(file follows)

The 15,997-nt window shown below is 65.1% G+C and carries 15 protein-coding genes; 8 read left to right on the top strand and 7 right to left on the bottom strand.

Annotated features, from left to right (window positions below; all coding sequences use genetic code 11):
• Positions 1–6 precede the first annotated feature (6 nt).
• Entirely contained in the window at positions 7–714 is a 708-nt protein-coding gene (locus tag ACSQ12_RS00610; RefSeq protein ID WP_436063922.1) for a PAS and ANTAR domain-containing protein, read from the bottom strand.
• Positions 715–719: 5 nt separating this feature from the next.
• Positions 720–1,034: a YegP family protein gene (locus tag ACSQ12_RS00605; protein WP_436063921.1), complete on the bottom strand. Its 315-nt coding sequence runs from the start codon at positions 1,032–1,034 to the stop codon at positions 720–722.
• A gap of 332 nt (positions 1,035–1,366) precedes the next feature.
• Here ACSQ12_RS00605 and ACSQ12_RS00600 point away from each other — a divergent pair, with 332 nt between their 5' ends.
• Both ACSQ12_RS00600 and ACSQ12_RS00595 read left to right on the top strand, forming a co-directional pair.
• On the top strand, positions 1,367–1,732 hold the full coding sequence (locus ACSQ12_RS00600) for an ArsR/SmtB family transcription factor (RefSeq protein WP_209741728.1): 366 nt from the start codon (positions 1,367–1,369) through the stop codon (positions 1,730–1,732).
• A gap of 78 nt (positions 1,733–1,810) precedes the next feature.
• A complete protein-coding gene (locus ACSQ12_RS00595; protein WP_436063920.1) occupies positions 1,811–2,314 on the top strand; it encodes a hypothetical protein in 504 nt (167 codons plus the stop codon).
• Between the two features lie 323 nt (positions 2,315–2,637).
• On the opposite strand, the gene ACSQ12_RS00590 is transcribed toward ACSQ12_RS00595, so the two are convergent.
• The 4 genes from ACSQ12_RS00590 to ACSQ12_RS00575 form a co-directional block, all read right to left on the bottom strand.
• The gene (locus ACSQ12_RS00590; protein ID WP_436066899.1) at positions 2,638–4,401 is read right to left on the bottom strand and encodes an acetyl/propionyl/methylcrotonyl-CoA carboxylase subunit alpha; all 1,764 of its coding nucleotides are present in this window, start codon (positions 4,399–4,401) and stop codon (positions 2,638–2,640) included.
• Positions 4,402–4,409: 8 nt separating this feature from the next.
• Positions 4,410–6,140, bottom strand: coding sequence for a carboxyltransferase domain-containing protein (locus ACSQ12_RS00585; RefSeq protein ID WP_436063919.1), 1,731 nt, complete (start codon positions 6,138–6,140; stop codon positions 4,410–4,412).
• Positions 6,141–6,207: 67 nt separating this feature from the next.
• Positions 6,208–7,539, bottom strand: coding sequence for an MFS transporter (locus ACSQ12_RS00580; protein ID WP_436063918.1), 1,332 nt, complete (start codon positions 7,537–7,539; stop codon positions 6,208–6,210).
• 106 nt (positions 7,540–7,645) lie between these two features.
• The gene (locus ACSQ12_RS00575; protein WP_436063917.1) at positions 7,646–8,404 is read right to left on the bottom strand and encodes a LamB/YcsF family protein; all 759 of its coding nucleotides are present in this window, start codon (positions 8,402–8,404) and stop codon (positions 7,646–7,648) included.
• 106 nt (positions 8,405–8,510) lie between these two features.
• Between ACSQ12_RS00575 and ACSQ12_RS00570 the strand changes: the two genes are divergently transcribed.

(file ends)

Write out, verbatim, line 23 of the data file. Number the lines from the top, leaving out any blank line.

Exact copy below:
• 106 nt (positions 8,405–8,510) lie between these two features.